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Another Round Of Battleground Polls Puts Clinton In The Lead

Trump Clinton

As we get ready to close out the week, yet another set of battleground state polls shows Hillary Clinton opening up wide leads over Donald Trump in four states crucial to getting to 270 Electoral Votes:

Democratic presidential nominee Hillary Clinton is opening a wider lead in three battleground states, while maintaining an advantage over Republican rival Donald Trump in Florida, a new Wall Street Journal/NBC News/Marist poll has found.

In Colorado, Mrs. Clinton leads Mr. Trump by 14 percentage points, 46% to 32%—six points more than a poll taken in July before the two parties held their national conventions.

Mrs. Clinton also gained some ground in two Southern battleground states: Virginia, where she leads 46% to 33%, and North Carolina, where she is ahead 48% to 39%.

In Florida, one of the most important states this fall with its 29 Electoral College votes, the race is tighter. Mrs. Clinton’s support stands at 44%, compared with 39% for Mr. Trump, which is a slight improvement in his position from a month ago, when the poll had him trailing 2 points further behind.

Still, even winning Florida in November wouldn’t help Mr. Trump if his fortunes don’t improve in the other battlegrounds. North Carolina is a state that Mitt Romney won in 2012, and Colorado and Virginia have been trending Democratic in presidential elections. Democrats’ position in Virginia is also likely enhanced by Mrs. Clinton’s selection of the state’s popular junior senator, Tim Kaine, to be her running mate.

“These are supposed to be battleground states, but right now, they don’t look that way,” saidLee Miringoff, director of the Marist College Institute for Public Opinion. “Trump still needs to unify Republicans and better position himself among traditional GOP groups in order to make the contest competitive in these must-win states.”

The results reinforce the findings of other national and battleground-state polls taken in the past two weeks: In the wake of the two parties’ conventions and amid a series of setbacks for the Trump campaign, Mrs. Clinton has consolidated her base and widened her lead on a number of fronts.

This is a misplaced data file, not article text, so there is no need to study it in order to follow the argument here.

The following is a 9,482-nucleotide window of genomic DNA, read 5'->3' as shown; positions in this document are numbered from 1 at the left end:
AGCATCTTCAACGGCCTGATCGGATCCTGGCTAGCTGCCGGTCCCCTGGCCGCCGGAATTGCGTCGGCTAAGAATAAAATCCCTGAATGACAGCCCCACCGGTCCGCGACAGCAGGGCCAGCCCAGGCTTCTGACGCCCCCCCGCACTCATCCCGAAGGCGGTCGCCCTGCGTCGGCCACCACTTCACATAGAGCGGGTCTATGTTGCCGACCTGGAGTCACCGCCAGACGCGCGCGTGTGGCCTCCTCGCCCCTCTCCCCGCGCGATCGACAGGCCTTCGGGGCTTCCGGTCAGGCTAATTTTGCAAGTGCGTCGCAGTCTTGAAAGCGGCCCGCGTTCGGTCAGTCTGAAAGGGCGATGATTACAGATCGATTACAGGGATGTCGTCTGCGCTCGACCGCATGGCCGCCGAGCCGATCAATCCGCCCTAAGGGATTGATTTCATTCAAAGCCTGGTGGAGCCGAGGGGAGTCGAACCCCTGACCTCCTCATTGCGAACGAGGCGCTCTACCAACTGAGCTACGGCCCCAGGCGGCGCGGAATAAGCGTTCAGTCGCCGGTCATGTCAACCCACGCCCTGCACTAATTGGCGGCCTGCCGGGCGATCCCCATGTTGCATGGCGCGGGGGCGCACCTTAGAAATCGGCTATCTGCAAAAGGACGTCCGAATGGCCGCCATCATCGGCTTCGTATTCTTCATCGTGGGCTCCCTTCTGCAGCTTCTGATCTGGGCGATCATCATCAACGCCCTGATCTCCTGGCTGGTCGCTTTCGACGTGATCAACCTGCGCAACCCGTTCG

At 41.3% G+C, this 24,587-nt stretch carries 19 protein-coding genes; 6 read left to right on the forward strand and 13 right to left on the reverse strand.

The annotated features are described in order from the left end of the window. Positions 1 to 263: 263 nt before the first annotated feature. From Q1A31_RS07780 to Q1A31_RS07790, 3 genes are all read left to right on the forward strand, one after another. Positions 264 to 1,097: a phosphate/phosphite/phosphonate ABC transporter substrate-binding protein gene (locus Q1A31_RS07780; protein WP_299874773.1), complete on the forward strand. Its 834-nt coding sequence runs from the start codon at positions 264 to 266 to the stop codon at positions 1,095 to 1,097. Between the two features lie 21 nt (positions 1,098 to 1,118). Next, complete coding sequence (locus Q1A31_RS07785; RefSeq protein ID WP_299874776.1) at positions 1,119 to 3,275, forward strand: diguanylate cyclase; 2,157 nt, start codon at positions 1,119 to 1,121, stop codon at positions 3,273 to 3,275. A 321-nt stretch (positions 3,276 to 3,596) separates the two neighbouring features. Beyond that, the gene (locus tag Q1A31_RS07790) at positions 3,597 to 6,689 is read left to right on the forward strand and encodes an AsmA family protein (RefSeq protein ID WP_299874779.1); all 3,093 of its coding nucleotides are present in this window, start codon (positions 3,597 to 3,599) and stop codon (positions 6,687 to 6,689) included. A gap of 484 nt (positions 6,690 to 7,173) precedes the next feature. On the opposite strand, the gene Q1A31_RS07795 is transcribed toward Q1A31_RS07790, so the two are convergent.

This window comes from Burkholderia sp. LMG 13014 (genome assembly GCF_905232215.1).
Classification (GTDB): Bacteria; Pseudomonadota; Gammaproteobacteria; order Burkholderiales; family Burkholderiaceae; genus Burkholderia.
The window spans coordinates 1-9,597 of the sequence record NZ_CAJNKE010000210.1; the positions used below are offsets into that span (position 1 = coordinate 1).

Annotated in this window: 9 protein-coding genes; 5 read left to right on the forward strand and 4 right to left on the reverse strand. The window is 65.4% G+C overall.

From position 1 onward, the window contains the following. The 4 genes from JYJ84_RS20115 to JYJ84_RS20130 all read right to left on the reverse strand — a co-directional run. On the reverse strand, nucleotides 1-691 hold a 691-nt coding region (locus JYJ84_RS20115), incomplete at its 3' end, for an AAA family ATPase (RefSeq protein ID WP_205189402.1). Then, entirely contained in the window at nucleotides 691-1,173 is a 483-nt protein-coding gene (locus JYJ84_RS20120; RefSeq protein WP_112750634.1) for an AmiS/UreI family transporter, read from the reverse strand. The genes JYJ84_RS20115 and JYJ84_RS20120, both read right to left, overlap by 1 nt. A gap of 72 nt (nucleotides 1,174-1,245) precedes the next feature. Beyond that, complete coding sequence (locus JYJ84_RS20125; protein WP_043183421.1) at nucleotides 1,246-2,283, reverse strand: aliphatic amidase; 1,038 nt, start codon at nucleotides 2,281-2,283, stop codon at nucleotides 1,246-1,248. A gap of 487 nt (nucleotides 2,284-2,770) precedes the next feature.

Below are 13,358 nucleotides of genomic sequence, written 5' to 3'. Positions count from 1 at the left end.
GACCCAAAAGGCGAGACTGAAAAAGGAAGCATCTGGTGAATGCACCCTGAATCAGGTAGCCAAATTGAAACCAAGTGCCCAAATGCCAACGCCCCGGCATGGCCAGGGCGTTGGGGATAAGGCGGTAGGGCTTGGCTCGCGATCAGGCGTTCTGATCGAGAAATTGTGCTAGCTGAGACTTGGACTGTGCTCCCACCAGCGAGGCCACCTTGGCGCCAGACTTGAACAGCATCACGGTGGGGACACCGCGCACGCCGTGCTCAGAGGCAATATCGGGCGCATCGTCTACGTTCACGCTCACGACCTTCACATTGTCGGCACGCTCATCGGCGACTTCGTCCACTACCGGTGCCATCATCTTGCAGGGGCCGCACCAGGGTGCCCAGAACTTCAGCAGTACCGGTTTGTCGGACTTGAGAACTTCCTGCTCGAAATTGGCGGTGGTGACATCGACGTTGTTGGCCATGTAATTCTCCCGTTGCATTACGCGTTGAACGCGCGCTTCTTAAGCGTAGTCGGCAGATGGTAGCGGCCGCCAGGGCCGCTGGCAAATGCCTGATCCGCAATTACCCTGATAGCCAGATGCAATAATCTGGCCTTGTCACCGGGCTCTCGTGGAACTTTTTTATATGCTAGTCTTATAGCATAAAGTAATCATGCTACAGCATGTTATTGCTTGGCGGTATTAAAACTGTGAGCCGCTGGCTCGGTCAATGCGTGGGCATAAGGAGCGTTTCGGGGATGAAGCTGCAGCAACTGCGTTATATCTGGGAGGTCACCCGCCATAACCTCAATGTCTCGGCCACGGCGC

(…)

Mrs. Clinton also continues to hold a strong position in all four states when the field of choices is broadened to include Libertarian nominee Gary Johnson and Green Party candidate Jill Stein. In a four-way race, Mrs. Clinton draws more than 40% of the vote in all four states. In two, Colorado and Virginia, Mr. Johnson breaks into the double digits.

The poll also found that voters in all four states continue to have unfavorable impressions of both major-party nominees. For Mrs. Clinton, her negative ratings range from 52%, in Florida, to 59%, in Colorado. Mr. Trump’s negative ratings range from 62%, in North Carolina, to 69%, in Colorado.

The battleground poll released Friday, and earlier Marist polls taken in Iowa, Ohio and Pennsylvania, illustrates Mr. Trump’s difficult standing not just in national polls but also in the states that will be crucial to building an Electoral College majority.

The latest Journal/NBC/Marist polls showed that Mrs. Clinton in all four states had made more progress toward consolidating her party base than Mr. Trump has. In Florida, she is backed by 92% of Democrats; Mr. Trump is supported by 79% of Republicans.

In North Carolina, Mrs. Clinton is supported by 89% of Democrats; Mr. Trump, 84% of Republicans. In Colorado, 91% of Democrats are Clinton backers; 79% of Republicans are Trump backers. And in Virginia, 94% of Democrats back Mrs. Clinton; 80% of Republicans back Mr. Trump.

Another trend that could help Mrs. Clinton in these key states is growing approval of President Barack Obama’s job performance, which stands at 50% or higher in each state. That is up 3 points in Colorado and Virginia over the past month, up 2 points in Florida and about the same as the past month in North Carolina.